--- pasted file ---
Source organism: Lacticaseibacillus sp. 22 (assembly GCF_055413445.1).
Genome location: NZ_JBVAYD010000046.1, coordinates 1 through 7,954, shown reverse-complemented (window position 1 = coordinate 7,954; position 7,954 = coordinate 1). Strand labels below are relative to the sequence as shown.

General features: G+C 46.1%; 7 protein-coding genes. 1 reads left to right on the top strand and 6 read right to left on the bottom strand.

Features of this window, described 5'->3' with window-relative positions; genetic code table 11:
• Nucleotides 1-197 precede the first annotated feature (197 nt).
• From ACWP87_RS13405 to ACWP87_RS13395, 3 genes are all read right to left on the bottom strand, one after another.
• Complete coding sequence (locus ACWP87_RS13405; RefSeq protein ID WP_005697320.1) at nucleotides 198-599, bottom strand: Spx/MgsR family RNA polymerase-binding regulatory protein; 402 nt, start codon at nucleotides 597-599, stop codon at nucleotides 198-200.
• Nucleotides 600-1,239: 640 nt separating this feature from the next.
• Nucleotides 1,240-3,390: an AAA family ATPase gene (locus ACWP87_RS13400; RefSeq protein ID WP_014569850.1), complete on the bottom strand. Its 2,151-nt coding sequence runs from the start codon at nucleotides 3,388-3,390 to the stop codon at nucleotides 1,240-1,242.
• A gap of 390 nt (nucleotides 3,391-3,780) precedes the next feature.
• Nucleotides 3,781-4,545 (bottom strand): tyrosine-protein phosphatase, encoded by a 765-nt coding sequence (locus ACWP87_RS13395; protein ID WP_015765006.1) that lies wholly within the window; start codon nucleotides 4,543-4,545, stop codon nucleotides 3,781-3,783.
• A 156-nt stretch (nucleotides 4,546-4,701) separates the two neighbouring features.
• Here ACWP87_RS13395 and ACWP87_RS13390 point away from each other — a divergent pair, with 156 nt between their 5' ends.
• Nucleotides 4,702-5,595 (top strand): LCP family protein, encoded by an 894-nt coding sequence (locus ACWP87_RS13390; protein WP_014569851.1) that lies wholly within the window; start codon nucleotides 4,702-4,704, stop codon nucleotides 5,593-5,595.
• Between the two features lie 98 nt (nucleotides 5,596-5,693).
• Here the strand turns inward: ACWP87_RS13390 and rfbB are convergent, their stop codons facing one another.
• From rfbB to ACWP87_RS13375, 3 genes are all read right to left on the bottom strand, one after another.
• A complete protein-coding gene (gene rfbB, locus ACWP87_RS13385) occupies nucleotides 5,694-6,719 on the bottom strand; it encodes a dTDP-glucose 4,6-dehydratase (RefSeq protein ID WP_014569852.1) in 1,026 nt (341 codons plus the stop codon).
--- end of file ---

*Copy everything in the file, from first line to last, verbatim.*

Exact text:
Source organism: Lacticaseibacillus sp. 22 (assembly GCF_055413445.1).
Genome location: NZ_JBVAYD010000046.1, coordinates 1 through 7,954, shown reverse-complemented (window position 1 = coordinate 7,954; position 7,954 = coordinate 1). Strand labels below are relative to the sequence as shown.

General features: G+C 46.1%; 7 protein-coding genes. 1 reads left to right on the top strand and 6 read right to left on the bottom strand.

Features of this window, described 5'->3' with window-relative positions; genetic code table 11:
• Nucleotides 1-197 precede the first annotated feature (197 nt).
• From ACWP87_RS13405 to ACWP87_RS13395, 3 genes are all read right to left on the bottom strand, one after another.
• Complete coding sequence (locus ACWP87_RS13405; RefSeq protein ID WP_005697320.1) at nucleotides 198-599, bottom strand: Spx/MgsR family RNA polymerase-binding regulatory protein; 402 nt, start codon at nucleotides 597-599, stop codon at nucleotides 198-200.
• Nucleotides 600-1,239: 640 nt separating this feature from the next.
• Nucleotides 1,240-3,390: an AAA family ATPase gene (locus ACWP87_RS13400; RefSeq protein ID WP_014569850.1), complete on the bottom strand. Its 2,151-nt coding sequence runs from the start codon at nucleotides 3,388-3,390 to the stop codon at nucleotides 1,240-1,242.
• A gap of 390 nt (nucleotides 3,391-3,780) precedes the next feature.
• Nucleotides 3,781-4,545 (bottom strand): tyrosine-protein phosphatase, encoded by a 765-nt coding sequence (locus ACWP87_RS13395; protein ID WP_015765006.1) that lies wholly within the window; start codon nucleotides 4,543-4,545, stop codon nucleotides 3,781-3,783.
• A 156-nt stretch (nucleotides 4,546-4,701) separates the two neighbouring features.
• Here ACWP87_RS13395 and ACWP87_RS13390 point away from each other — a divergent pair, with 156 nt between their 5' ends.
• Nucleotides 4,702-5,595 (top strand): LCP family protein, encoded by an 894-nt coding sequence (locus ACWP87_RS13390; protein WP_014569851.1) that lies wholly within the window; start codon nucleotides 4,702-4,704, stop codon nucleotides 5,593-5,595.
• Between the two features lie 98 nt (nucleotides 5,596-5,693).
• Here the strand turns inward: ACWP87_RS13390 and rfbB are convergent, their stop codons facing one another.
• From rfbB to ACWP87_RS13375, 3 genes are all read right to left on the bottom strand, one after another.
• A complete protein-coding gene (gene rfbB, locus ACWP87_RS13385) occupies nucleotides 5,694-6,719 on the bottom strand; it encodes a dTDP-glucose 4,6-dehydratase (RefSeq protein ID WP_014569852.1) in 1,026 nt (341 codons plus the stop codon).